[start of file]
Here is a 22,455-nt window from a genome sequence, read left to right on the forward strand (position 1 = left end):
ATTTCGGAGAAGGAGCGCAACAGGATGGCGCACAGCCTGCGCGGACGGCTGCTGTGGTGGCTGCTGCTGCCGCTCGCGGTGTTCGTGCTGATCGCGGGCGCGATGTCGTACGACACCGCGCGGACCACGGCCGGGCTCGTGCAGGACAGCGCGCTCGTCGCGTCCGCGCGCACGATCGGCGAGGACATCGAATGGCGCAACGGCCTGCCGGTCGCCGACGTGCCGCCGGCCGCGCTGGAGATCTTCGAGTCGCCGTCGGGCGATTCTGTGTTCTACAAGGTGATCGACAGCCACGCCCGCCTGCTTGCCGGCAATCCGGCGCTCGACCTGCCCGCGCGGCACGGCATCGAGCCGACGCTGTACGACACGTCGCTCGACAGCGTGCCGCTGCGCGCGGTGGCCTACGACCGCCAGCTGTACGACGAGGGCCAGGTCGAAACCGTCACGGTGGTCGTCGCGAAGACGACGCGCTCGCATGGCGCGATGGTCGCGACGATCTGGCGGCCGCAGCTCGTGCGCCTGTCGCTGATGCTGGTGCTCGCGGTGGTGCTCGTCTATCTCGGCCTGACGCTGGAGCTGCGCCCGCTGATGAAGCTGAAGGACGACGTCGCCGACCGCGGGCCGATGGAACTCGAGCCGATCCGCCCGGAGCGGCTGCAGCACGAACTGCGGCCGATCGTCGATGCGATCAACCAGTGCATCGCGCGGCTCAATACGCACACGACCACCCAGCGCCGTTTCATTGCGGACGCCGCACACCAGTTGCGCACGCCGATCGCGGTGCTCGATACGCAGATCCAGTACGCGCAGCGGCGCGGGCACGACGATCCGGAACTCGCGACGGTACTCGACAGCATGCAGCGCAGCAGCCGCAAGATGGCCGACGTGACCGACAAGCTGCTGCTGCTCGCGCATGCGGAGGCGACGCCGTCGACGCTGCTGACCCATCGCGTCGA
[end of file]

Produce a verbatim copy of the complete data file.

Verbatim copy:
Here is a 22,455-nt window from a genome sequence, read left to right on the forward strand (position 1 = left end):
ATTTCGGAGAAGGAGCGCAACAGGATGGCGCACAGCCTGCGCGGACGGCTGCTGTGGTGGCTGCTGCTGCCGCTCGCGGTGTTCGTGCTGATCGCGGGCGCGATGTCGTACGACACCGCGCGGACCACGGCCGGGCTCGTGCAGGACAGCGCGCTCGTCGCGTCCGCGCGCACGATCGGCGAGGACATCGAATGGCGCAACGGCCTGCCGGTCGCCGACGTGCCGCCGGCCGCGCTGGAGATCTTCGAGTCGCCGTCGGGCGATTCTGTGTTCTACAAGGTGATCGACAGCCACGCCCGCCTGCTTGCCGGCAATCCGGCGCTCGACCTGCCCGCGCGGCACGGCATCGAGCCGACGCTGTACGACACGTCGCTCGACAGCGTGCCGCTGCGCGCGGTGGCCTACGACCGCCAGCTGTACGACGAGGGCCAGGTCGAAACCGTCACGGTGGTCGTCGCGAAGACGACGCGCTCGCATGGCGCGATGGTCGCGACGATCTGGCGGCCGCAGCTCGTGCGCCTGTCGCTGATGCTGGTGCTCGCGGTGGTGCTCGTCTATCTCGGCCTGACGCTGGAGCTGCGCCCGCTGATGAAGCTGAAGGACGACGTCGCCGACCGCGGGCCGATGGAACTCGAGCCGATCCGCCCGGAGCGGCTGCAGCACGAACTGCGGCCGATCGTCGATGCGATCAACCAGTGCATCGCGCGGCTCAATACGCACACGACCACCCAGCGCCGTTTCATTGCGGACGCCGCACACCAGTTGCGCACGCCGATCGCGGTGCTCGATACGCAGATCCAGTACGCGCAGCGGCGCGGGCACGACGATCCGGAACTCGCGACGGTACTCGACAGCATGCAGCGCAGCAGCCGCAAGATGGCCGACGTGACCGACAAGCTGCTGCTGCTCGCGCATGCGGAGGCGACGCCGTCGACGCTGCTGACCCATCGCGTCGA